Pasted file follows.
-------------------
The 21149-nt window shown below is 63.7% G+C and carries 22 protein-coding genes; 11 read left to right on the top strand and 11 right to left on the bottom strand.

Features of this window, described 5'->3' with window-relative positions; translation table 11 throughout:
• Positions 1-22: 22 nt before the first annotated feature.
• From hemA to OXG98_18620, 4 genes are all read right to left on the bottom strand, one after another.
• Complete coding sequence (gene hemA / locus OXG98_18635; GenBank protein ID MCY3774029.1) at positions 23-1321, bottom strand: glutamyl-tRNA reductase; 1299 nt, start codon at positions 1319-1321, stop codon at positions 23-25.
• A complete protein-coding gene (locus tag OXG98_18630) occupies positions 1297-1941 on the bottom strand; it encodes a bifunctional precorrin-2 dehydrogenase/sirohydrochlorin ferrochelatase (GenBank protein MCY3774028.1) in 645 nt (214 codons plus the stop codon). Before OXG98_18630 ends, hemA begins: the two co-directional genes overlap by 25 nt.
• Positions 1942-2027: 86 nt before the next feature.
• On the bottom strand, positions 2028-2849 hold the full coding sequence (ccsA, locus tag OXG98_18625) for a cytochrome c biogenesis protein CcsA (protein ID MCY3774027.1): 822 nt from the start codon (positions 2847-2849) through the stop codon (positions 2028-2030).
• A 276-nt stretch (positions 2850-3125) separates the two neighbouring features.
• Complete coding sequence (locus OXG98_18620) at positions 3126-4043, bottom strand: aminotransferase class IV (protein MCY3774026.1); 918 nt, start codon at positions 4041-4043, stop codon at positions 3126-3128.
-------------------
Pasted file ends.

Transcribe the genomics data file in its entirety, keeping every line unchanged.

The 21149-nt window shown below is 63.7% G+C and carries 22 protein-coding genes; 11 read left to right on the top strand and 11 right to left on the bottom strand.

Features of this window, described 5'->3' with window-relative positions; translation table 11 throughout:
• Positions 1-22: 22 nt before the first annotated feature.
• From hemA to OXG98_18620, 4 genes are all read right to left on the bottom strand, one after another.
• Complete coding sequence (gene hemA / locus OXG98_18635; GenBank protein ID MCY3774029.1) at positions 23-1321, bottom strand: glutamyl-tRNA reductase; 1299 nt, start codon at positions 1319-1321, stop codon at positions 23-25.
• A complete protein-coding gene (locus tag OXG98_18630) occupies positions 1297-1941 on the bottom strand; it encodes a bifunctional precorrin-2 dehydrogenase/sirohydrochlorin ferrochelatase (GenBank protein MCY3774028.1) in 645 nt (214 codons plus the stop codon). Before OXG98_18630 ends, hemA begins: the two co-directional genes overlap by 25 nt.
• Positions 1942-2027: 86 nt before the next feature.
• On the bottom strand, positions 2028-2849 hold the full coding sequence (ccsA, locus tag OXG98_18625) for a cytochrome c biogenesis protein CcsA (protein ID MCY3774027.1): 822 nt from the start codon (positions 2847-2849) through the stop codon (positions 2028-2030).
• A 276-nt stretch (positions 2850-3125) separates the two neighbouring features.
• Complete coding sequence (locus OXG98_18620) at positions 3126-4043, bottom strand: aminotransferase class IV (protein MCY3774026.1); 918 nt, start codon at positions 4041-4043, stop codon at positions 3126-3128.